A hospital in Eau Claire accused a 35-year-old Wisconsin woman of stealing from its patients’ accounts while she worked there as a patient financial services employee. The position carried the responsibility of processing patients’ out-of-pocket payments. As reported by the Chippewa Herald, authorities filed a felony charge against her for theft in a business setting after the hospital presented its accusations to law enforcement.

Generally, when an employer accuses an employee of taking money or property, it has already conducted its own internal accounting investigation. After the hospital determined that its employee may have taken money from the accounts of four patients and made its accusation, police then launched a second investigation to gather evidence related to the alleged theft.

An employer’s internal determination may trigger a criminal investigation

The hospital became aware of the purported theft when a patient called to inquire about an invoice received from her insurance company. While the bill stated that the patient still owed the hospital $8,000 for services, she insisted that she already paid it. The patient had kept her receipt, which she received after she physically came to the hospital and gave $8,000 to an employee to settle the bill.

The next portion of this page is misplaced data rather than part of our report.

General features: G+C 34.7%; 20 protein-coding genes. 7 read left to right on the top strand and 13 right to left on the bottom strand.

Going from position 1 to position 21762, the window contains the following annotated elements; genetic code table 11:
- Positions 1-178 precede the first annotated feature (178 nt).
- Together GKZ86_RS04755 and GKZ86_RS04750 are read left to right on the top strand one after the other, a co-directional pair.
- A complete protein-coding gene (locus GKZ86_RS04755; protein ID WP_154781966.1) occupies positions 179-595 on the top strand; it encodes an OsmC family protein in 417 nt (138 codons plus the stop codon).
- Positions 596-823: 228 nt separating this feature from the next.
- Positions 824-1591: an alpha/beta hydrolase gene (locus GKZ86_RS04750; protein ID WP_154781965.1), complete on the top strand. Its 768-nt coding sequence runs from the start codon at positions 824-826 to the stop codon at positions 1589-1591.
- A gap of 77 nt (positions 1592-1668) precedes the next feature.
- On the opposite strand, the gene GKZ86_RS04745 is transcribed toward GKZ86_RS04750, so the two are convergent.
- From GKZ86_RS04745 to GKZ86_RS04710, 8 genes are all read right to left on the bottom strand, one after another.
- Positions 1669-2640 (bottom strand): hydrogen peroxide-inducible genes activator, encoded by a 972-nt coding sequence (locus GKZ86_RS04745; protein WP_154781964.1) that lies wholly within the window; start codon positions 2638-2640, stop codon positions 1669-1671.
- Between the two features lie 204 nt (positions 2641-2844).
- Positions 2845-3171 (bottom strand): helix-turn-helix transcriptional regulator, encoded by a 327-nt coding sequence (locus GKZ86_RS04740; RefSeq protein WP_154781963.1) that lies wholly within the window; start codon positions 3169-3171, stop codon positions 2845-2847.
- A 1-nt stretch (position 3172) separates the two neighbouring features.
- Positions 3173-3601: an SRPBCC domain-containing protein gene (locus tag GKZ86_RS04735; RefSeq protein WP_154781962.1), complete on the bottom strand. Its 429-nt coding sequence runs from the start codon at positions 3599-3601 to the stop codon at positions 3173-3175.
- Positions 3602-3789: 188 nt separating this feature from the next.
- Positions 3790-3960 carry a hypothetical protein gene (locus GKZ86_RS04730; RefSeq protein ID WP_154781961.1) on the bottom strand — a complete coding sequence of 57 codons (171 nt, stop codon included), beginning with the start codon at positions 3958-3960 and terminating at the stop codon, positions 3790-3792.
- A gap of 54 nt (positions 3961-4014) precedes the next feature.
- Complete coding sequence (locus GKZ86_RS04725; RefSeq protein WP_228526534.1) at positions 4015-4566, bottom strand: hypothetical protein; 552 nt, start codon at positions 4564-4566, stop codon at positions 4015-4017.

Allegedly, the defendant took the patient through several hallways and into a secured booth where she could make her payment. Hospital management checked a daily desk log and found that the accounts of three other patients who had come to the hospital to make walk-in payments also showed missing amounts. The defendant’s workstation showed that she had logged into the first patient’s account numerous times to view, print or make a change. The hospital reported its findings to law enforcement.

Law enforcement’s external investigation

When there is substantial evidence to suspect that a theft occurred, law enforcement officials may subpoena an employee’s personal bank account. Bank records showed that on the day the patient came to the hospital to pay her $8,000 bill in person, $2,500 was deposited into the accused employee’s personal bank account. Less than four weeks later, law enforcement noted that she had made another $2,000 deposit into her account.

In order to obtain an embezzlement theft crime conviction, the prosecutor must prove beyond a reasonable doubt that an employee held a position of trust over their employer’s property or funds. The prosecution must also prove that the employee intentionally breached their duty of trust and took the money from their employer’s possession.